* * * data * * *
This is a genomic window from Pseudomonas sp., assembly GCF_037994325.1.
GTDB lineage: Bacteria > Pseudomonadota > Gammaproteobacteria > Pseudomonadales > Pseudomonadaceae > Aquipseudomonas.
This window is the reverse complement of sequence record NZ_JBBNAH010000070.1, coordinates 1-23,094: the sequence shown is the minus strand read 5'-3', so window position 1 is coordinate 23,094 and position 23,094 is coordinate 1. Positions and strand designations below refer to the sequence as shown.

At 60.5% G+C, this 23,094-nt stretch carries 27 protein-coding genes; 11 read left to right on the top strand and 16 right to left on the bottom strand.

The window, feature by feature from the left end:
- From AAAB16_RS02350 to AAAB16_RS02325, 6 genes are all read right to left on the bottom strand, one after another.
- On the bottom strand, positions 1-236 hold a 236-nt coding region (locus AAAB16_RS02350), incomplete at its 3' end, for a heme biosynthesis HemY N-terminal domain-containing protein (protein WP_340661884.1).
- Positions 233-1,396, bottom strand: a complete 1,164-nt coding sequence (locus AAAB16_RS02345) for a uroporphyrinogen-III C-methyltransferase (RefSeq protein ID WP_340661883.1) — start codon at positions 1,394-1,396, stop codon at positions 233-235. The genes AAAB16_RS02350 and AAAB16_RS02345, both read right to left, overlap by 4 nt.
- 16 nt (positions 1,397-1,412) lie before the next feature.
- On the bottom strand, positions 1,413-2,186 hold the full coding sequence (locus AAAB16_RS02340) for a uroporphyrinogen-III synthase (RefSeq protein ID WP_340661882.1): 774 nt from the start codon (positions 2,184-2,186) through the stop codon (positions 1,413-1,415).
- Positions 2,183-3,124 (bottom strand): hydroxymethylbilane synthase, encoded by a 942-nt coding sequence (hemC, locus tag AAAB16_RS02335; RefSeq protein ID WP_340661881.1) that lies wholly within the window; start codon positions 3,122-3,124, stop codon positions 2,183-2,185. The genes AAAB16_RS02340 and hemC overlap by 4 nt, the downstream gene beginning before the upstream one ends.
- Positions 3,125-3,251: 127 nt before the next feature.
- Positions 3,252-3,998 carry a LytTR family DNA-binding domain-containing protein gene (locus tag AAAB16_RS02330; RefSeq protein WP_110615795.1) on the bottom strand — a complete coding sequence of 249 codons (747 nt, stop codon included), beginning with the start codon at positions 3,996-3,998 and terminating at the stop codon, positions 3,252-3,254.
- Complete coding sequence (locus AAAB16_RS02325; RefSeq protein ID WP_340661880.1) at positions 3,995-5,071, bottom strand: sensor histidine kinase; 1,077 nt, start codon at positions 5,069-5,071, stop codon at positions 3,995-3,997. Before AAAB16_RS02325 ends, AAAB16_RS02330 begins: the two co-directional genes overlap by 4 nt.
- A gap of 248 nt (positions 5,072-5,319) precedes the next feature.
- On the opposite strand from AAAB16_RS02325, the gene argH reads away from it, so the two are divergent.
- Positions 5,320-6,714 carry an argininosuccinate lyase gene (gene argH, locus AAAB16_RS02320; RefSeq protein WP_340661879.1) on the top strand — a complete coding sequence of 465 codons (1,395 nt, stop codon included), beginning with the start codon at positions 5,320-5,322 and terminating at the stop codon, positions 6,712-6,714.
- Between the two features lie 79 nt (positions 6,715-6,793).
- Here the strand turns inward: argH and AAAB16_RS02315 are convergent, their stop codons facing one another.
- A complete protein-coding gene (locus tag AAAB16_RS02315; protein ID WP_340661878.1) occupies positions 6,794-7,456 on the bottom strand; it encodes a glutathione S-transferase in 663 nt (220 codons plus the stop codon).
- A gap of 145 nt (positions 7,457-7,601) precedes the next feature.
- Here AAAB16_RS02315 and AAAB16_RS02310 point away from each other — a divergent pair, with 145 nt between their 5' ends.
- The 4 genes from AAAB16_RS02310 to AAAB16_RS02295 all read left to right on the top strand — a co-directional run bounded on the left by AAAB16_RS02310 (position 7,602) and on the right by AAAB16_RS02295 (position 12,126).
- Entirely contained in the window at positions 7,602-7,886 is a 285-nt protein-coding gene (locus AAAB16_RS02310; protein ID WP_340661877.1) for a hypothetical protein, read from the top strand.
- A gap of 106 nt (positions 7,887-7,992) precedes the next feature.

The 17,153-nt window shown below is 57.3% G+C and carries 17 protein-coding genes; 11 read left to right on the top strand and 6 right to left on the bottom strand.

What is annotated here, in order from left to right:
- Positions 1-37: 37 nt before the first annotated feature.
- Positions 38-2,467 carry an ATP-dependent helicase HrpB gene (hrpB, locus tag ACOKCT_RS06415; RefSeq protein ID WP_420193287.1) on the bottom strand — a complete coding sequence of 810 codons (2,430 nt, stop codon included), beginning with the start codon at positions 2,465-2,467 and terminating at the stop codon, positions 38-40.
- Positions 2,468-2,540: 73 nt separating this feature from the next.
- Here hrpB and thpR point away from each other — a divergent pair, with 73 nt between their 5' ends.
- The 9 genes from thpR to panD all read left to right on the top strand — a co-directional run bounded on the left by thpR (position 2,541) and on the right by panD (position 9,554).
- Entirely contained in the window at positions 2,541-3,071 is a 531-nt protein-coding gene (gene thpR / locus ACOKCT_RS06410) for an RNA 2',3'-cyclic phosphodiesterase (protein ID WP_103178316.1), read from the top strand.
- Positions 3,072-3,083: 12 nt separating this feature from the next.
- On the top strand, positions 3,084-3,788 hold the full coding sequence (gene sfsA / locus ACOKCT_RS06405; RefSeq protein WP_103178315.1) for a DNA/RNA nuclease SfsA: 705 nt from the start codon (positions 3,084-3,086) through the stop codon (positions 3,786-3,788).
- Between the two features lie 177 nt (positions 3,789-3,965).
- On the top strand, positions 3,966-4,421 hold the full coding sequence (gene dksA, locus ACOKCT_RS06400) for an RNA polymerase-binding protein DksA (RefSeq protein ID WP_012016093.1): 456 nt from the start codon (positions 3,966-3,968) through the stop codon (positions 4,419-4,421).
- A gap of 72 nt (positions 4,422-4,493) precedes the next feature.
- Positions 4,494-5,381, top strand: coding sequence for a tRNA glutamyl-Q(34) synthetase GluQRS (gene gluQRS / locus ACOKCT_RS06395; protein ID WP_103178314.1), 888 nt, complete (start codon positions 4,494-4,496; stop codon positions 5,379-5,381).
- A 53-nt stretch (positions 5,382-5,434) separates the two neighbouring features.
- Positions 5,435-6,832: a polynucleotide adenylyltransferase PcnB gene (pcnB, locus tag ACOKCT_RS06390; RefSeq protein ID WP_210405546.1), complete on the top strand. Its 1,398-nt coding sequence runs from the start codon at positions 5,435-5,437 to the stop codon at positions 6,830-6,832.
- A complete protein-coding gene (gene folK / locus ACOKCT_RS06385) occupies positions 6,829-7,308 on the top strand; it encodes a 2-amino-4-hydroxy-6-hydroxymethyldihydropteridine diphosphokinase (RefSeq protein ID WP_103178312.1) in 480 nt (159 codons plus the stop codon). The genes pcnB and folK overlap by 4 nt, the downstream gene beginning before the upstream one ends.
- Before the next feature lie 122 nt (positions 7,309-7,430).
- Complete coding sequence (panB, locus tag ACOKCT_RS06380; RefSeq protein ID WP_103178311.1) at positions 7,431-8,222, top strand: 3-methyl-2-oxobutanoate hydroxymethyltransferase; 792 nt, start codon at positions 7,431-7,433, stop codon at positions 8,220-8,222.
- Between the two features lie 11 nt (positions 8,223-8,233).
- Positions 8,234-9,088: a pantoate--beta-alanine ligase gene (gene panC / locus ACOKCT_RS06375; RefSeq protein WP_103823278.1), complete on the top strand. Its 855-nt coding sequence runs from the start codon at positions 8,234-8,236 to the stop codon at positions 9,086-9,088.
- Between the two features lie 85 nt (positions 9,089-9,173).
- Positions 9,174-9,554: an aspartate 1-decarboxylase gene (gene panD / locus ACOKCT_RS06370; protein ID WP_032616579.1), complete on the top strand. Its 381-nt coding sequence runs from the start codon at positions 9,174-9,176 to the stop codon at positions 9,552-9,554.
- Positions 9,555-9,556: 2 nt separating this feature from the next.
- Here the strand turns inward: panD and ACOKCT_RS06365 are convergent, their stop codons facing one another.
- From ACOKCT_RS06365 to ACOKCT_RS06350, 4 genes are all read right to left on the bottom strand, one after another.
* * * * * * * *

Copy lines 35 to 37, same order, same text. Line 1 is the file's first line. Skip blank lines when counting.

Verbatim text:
- On the top strand, positions 3,084-3,788 hold the full coding sequence (gene sfsA / locus ACOKCT_RS06405; RefSeq protein WP_103178315.1) for a DNA/RNA nuclease SfsA: 705 nt from the start codon (positions 3,084-3,086) through the stop codon (positions 3,786-3,788).
- Between the two features lie 177 nt (positions 3,789-3,965).
- On the top strand, positions 3,966-4,421 hold the full coding sequence (gene dksA, locus ACOKCT_RS06400) for an RNA polymerase-binding protein DksA (RefSeq protein ID WP_012016093.1): 456 nt from the start codon (positions 3,966-3,968) through the stop codon (positions 4,419-4,421).